Conflics

The History of Kenai Fjords National Park, Alaska

By Bill Sherwonit
Writer of Anchorage, Alaska; Author of several books about Alaska

The Seward, Alaska, Chamber of Commerce proudly proclaims this coastal town 125 miles south of Anchorage as "The Gateway to Kenai Fjords National Park," and locals are quick to sing the park's praises when conversation turns to the topic. In fact, the community of 4,000 now so fully embraces Kenai Fjords, it's hard to imagine that Seward's residents once stood united in angry opposition to the adjacent 607,000-acre wilderness park along the Kenai Peninsula's southern edge.

The turnabout in local attitudes, along with the national park's pivotal role in Seward's transition from a resource-extraction economy to one dependent on tourism, makes this one of the National Park Service's grand success stories.

Many of the people who today sing Kenai Fjords' praises the loudest were once among its staunchest opponents. Pam Oldow is one. In the 1970s, she and other members of the Seward City Council and Kenai Peninsula Borough Assembly passed resolutions opposing the proposed park. But the 30 years in between have changed her perspective.

"Oh, it's a great thing, one of the best things that ever happened to Seward," Oldow says. When asked why she initially fought the park, she admits, "It's hard to say exactly why--I think more than anything, it was fear of the unknown, a fear that the park would somehow hurt Seward."

Darryl Schaefermeyer has no problem recalling the reasons for his opposition. A resident of Seward for more than 50 years, Schaefermeyer is a former city administrator who now manages the Alaska Sealife Center. But in the mid-1970s, while employed by Sen. Ted Stevens (R-Alaska), he worked on a plan to establish a national recreation area near Seward, in part, to increase development opportunities; a park seemed far more restrictive. Like Alaskans around the state, Schaefermeyer worried that the Park Service would lock up local lands, cutting off access and halting economic opportunities.

"You have to understand," Schaefermeyer says, "Seward's economy was horrible in the '70s. We were still suffering from the economic damage of the '64 earthquake, unemployment was more than 30 percent in winter, and the town had a very small tax base. We were worried that a park would hurt the economy even more."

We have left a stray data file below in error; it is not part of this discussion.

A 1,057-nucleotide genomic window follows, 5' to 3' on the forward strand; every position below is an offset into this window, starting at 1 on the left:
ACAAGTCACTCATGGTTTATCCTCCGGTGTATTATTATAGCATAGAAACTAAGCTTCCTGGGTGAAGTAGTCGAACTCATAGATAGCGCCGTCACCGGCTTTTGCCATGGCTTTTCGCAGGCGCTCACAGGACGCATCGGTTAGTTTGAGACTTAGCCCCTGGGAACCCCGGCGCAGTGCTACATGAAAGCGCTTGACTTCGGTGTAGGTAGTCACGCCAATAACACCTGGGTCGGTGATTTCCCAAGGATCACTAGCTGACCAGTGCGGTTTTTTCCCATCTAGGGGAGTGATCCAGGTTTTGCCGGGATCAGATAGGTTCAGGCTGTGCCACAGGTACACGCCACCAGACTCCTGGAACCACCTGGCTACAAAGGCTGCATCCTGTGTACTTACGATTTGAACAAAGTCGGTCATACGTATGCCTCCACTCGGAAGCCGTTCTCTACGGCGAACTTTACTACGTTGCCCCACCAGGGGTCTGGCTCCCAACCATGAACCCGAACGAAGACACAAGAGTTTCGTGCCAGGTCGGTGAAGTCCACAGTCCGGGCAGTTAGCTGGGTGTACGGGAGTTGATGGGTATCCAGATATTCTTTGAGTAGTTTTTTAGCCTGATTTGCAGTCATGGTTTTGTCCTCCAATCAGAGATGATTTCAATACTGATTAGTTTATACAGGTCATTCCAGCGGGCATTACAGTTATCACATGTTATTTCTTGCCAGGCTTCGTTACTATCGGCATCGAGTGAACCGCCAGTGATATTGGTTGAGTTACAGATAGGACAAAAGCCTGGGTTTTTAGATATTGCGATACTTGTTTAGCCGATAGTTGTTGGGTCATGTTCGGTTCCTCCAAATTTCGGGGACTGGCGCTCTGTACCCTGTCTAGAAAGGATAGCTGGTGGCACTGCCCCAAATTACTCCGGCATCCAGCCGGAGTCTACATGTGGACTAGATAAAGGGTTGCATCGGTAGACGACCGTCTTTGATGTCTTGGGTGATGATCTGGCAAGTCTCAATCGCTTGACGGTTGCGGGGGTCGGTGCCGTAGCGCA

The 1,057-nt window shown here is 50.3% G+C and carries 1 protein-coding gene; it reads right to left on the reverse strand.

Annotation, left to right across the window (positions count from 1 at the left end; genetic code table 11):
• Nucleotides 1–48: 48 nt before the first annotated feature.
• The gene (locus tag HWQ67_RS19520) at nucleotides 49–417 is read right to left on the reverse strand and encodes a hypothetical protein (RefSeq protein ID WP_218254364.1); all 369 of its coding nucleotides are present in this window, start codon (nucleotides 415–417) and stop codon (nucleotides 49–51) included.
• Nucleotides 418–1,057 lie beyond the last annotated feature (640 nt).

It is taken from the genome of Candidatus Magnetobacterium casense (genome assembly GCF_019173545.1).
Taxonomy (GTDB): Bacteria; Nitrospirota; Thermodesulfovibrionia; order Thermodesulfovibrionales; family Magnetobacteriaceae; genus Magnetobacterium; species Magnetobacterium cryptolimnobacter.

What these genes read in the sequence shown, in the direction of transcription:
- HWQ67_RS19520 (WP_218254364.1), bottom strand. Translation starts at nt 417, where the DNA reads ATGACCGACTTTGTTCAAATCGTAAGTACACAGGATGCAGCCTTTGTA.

Bev Dunham, a Seward resident for 58 years and founding publisher of Seward's weekly newspaper, the Phoenix Log, adds that a long history of distrust contributed to local opposition. "A lot of the old-timers, including members of my own family, had been involved in mining," says Dunham. "Years before, the Forest Service had gone in and torn down or burned old mining cabins all over the Kenai Peninsula [within the Chugach National Forest]. People feared the Park Service would finish the job and destroy what was left of our mining heritage. So naturally there was a lot of resentment."

Two things changed local attitudes: The Park Service staff assigned to Kenai Fjords became the best of neighbors, and the park helped to establish a new, thriving industry that put Seward back on the map--tourism.

Oldow, Schaefermeyer, and others point to Dave Moore as the person responsible for turning local attitudes around. Kenai Fjords' first superintendent knew that many locals resented the new park.

Although Moore says the resistance was palpable, he chose to embrace his new community rather than be defensive. He and his family became active members of a local church, cheered on their sons at high school basketball games, and joined various community organizations. Moore was also wise enough to put the park's headquarters in town, recognizing that it would pull people into Seward. The park's small staff followed Moore's lead: They entered a float in Seward's Fourth of July parade, volunteered with local groups, and settled in as fully participating residents.

By 1974, Moore had earned the respect and admiration of the community, and the park's economic benefits to Seward were obvious. So when Moore asked a couple of local businessmen if the city might rescind its 1975 resolution opposing the park, the city council and borough assembly went even further: Members passed new resolutions welcoming Kenai Fjords and the Park Service to Seward.

The legacy begun by Moore was continued by Superintendent Anne Castellina, who arrived in Seward in January 1988 and remained for 16 years. Like Moore, Castellina quickly immersed herself in the community and encouraged her staff to do the same, and she too was embraced by the town. "Becoming part of things just seemed natural; I felt like I'd come home," she explains. "One of the things we [in the Park Service] haven't done so well is to recognize that while we're involved in managing a parkland, we're also part of a human community. We need to participate in that, too."